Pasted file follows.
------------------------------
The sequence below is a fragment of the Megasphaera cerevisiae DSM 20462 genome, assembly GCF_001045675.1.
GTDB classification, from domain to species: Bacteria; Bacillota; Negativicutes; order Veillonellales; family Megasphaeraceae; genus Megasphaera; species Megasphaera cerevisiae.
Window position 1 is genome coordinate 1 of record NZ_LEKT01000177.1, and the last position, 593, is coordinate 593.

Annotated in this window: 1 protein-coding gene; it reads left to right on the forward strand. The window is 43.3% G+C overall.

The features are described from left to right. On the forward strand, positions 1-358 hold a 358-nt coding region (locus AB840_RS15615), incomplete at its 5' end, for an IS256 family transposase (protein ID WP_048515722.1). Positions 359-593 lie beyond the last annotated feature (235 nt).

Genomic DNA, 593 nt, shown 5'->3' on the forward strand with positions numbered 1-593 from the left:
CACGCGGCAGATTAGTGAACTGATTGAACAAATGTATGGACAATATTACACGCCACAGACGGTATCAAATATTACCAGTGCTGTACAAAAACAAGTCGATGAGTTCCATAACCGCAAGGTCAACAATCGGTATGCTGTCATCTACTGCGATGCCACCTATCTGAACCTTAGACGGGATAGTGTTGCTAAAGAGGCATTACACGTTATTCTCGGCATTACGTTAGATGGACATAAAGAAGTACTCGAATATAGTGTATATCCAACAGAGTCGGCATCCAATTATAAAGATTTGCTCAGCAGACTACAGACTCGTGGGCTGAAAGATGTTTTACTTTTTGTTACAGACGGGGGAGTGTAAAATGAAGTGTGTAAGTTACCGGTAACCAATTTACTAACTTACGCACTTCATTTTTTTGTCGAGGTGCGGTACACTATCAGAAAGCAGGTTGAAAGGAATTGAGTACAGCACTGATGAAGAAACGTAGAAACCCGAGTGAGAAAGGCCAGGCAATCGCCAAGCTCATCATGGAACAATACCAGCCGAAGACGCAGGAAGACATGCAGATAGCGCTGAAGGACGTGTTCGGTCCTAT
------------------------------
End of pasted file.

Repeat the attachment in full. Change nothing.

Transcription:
The sequence below is a fragment of the Megasphaera cerevisiae DSM 20462 genome, assembly GCF_001045675.1.
GTDB classification, from domain to species: Bacteria; Bacillota; Negativicutes; order Veillonellales; family Megasphaeraceae; genus Megasphaera; species Megasphaera cerevisiae.
Window position 1 is genome coordinate 1 of record NZ_LEKT01000177.1, and the last position, 593, is coordinate 593.

Annotated in this window: 1 protein-coding gene; it reads left to right on the forward strand. The window is 43.3% G+C overall.

The features are described from left to right. On the forward strand, positions 1-358 hold a 358-nt coding region (locus AB840_RS15615), incomplete at its 5' end, for an IS256 family transposase (protein ID WP_048515722.1). Positions 359-593 lie beyond the last annotated feature (235 nt).

Genomic DNA, 593 nt, shown 5'->3' on the forward strand with positions numbered 1-593 from the left:
CACGCGGCAGATTAGTGAACTGATTGAACAAATGTATGGACAATATTACACGCCACAGACGGTATCAAATATTACCAGTGCTGTACAAAAACAAGTCGATGAGTTCCATAACCGCAAGGTCAACAATCGGTATGCTGTCATCTACTGCGATGCCACCTATCTGAACCTTAGACGGGATAGTGTTGCTAAAGAGGCATTACACGTTATTCTCGGCATTACGTTAGATGGACATAAAGAAGTACTCGAATATAGTGTATATCCAACAGAGTCGGCATCCAATTATAAAGATTTGCTCAGCAGACTACAGACTCGTGGGCTGAAAGATGTTTTACTTTTTGTTACAGACGGGGGAGTGTAAAATGAAGTGTGTAAGTTACCGGTAACCAATTTACTAACTTACGCACTTCATTTTTTTGTCGAGGTGCGGTACACTATCAGAAAGCAGGTTGAAAGGAATTGAGTACAGCACTGATGAAGAAACGTAGAAACCCGAGTGAGAAAGGCCAGGCAATCGCCAAGCTCATCATGGAACAATACCAGCCGAAGACGCAGGAAGACATGCAGATAGCGCTGAAGGACGTGTTCGGTCCTAT